Please commit to commit one selfless act today.
And don’t even concern yourself with whether it has any consequences that you can observe.  If you assume that it will have positive consequences, you can probably be certain that it will.  If we all do so, we might find it to be as self sustaining as the air we breathe and the water we drink, and perhaps we can make such a difference in the world.


Happy Birthday to My Mom!

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Today is my mother’s birthday.  She is 82 years of age today, which is not desperately important.  For me, in this little posting, all that really matters is that I love, and like, my mother very much.  I probably wouldn’t be here writing, or have the desire for many things creative if it weren’t for her.  She is very much my emotional ground with all the crazy live wires out there in the world.  Happy Birthday MOM!

Why I Hate Long Distance Relationships

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Various M8 motorway (Ireland) photos

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I have been in a long distance relationship for nearly two years.  Supposedly that should end on or around my birthday next year February.  Until then, all the horrible things that can be said about long-distance relationships I’m sure are true.  When two people live together, and fight about something, it is much easier to make up later, even without sex.  In person contact beats any other form of communication by a long shot.  There are too many opportunities for misunderstanding when apart.  Just think back to any email you have ever written that the person you sent it to asked for clarification; worse, misunderstanding associated with text messages.  And it is so much easier to fall into the trap of playing tag by phone or email.  There is just no substitute for in person communication.  All the nuance of body language and facial expressions make communication in person much easier.  And why would you want a long distance relationship?  For people who confess love for each other, the only reason to persist in one is because financially things are difficult.  It takes some serious soul searching to mend that financial rift, to do the right thing by both parties involved.  But let’s face it.  People are stubborn, and sometimes can only see the little world, which often doesn’t seem so little, that they have created, and can be unreasonable and uncompromising nearly to a fault.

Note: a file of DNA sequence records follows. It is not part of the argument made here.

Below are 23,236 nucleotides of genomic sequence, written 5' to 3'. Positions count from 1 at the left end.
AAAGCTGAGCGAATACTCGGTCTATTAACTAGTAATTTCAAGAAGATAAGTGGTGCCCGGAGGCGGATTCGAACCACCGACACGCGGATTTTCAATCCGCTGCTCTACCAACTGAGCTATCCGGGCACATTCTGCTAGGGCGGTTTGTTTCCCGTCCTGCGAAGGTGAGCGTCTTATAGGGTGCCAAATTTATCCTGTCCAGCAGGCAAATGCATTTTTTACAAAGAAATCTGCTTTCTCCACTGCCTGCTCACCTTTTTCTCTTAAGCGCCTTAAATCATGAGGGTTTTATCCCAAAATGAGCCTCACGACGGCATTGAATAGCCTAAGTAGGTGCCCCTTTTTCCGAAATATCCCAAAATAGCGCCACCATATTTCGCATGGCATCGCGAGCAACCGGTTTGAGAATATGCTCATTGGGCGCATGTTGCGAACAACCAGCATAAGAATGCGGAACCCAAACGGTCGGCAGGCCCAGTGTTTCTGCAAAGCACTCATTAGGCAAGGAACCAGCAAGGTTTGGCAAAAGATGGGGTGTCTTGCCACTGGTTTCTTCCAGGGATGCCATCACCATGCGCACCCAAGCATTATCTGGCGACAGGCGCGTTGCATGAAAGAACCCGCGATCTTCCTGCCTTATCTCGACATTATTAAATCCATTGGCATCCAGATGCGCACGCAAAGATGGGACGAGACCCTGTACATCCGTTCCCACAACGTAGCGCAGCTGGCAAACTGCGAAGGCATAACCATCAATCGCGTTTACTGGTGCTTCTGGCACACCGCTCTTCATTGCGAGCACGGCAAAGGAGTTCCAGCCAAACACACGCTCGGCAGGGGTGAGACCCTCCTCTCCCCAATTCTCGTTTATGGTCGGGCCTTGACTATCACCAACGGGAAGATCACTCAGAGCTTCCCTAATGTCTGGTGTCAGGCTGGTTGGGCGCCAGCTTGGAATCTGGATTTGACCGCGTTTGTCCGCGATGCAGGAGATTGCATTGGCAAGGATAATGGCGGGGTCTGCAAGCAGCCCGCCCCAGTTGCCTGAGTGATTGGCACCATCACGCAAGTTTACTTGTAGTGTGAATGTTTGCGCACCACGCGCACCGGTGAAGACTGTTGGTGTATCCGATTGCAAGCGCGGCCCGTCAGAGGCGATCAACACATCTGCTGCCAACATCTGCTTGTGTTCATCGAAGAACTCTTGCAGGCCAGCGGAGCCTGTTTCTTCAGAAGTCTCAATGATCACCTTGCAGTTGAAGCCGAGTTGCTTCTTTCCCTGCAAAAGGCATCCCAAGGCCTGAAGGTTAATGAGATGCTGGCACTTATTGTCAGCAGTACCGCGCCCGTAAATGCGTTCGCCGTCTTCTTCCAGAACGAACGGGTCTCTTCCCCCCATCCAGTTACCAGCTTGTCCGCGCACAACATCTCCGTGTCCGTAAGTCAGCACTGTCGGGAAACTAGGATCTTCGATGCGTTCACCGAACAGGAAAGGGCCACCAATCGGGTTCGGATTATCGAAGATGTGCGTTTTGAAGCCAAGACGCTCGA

Valuing the Writing Process

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St. Augustine writing, revising, and re-writin...